I’m currently reading dystopian sci-fi page-turner Wool by Hugh Howey. I’ll post the review once I’m through, but one aspect of its narrative structure struck me and I wanted to discuss it; namely, its cliffhangers.
My own work, Citadel, is written in third-person deep point-of-view, which means I refer to the character I’m following in the third person, but the narration stays in her head, describes the events she sees and notices the things only she would notice.
But like many writers, I move the perspective around between my characters, staying with one for a full chapter, then moving to another for the next, just as Howey does in Wool.
The problem is, sometimes there can be AN EVENT that affects everyone, or A TRUTH that people discover separately, at different times. This creates a dilemma: by the time your second character becomes aware of something, the reader already knows it. You cannot elicit the same reader response (surprise) more than once.
This happens in Wool a number of times: one main character discovers A TRUTH, then another, then that character describes THE TRUTH to another character, and so on. We experience revelation repeatedly, rendering it almost redundant.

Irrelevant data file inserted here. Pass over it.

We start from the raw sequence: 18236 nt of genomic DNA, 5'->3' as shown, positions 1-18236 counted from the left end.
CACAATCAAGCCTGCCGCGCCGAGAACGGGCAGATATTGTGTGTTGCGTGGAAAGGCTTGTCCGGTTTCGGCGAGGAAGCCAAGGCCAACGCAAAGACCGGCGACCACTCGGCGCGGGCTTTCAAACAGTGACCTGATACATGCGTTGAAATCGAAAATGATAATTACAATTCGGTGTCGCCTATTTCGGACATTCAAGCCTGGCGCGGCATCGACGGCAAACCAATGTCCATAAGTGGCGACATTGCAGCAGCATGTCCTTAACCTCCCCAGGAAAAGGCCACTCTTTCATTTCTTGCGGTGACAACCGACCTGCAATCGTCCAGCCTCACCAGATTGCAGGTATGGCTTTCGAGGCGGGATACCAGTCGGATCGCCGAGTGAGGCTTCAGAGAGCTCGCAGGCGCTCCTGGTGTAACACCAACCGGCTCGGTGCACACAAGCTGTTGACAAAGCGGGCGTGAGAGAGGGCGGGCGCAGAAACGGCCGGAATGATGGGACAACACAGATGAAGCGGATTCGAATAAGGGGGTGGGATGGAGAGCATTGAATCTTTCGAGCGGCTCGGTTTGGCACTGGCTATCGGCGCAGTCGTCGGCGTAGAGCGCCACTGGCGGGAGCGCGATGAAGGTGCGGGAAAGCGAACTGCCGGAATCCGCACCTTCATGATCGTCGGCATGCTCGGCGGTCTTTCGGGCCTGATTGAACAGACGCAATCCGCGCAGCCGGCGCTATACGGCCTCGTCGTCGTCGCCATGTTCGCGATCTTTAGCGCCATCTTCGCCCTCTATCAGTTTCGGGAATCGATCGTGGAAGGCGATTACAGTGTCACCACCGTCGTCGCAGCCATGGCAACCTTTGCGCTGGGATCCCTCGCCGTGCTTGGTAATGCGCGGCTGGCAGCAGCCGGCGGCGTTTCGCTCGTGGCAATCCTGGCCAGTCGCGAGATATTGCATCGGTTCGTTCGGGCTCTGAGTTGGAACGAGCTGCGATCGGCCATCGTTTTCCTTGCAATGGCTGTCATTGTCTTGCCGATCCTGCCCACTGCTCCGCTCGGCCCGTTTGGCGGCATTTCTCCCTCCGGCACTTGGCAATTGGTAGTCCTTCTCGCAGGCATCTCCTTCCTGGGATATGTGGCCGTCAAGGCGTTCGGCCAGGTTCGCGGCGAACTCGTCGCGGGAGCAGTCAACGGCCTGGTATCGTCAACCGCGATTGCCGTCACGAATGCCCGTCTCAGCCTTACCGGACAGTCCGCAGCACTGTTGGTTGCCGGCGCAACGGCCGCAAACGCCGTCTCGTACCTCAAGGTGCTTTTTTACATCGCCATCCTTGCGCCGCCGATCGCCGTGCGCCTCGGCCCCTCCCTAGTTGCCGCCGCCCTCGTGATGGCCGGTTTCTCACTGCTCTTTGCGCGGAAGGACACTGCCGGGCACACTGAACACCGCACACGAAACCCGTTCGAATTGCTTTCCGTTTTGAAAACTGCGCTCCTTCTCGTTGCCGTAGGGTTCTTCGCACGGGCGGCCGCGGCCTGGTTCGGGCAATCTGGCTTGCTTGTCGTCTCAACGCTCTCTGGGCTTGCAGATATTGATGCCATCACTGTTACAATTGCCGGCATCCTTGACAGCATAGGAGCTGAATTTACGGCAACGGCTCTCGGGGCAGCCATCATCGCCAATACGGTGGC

That’s not to say Wool is poorly structured or filled with superfluous sections – at one point, the protagonist must divulge THE TRUTH to her ally in order to procure their assistance. But the way the chapters end, it feels as though we’re being asked to share this revelation again.
Closer to home
I’ve had the same thoughts concerning my own work, but from an opposing angle. I have a MONUMENTAL EVENT that sweeps through the world of my characters, but rather than each one LEARNING THE TRUTH and that forming the end of my chapter, their relation to THE EVENT is wildly different, whether that be immediate danger, loss of a loved one, or a perceived social shift.
That is to say, I don’t ask the reader to learn the same information more than once, aside form how that new information affects my characters in disparate ways.
I hope I’ve succeeded.
The problem with Wool – coming from someone only half way through it – is that there is only one MONUMENTAL TRUTH and it affects everyone the same way, which makes it very difficult to keep the reader engaged. After a rip-roaring initial fifty pages, I was hooked, but near the middle of the book, I lost interest a little because I was seeing other people find out the same thing I already knew.
It’s a tiny niggle in a book I’m otherwise thoroughly enjoying; but it’s also one I think could have been avoided. Saying that, Wool is intentionally focused and claustrophobic, resulting in less space to explore different perspectives of the same reveal.
What do you think? Should we only have one person’s reaction to an event? Or is their reaction to it more important?
I’ve intentionally kept spoilers out of this post, so if you’ve read Wool and want to air your thoughts, please follow the same courtesy in the comments!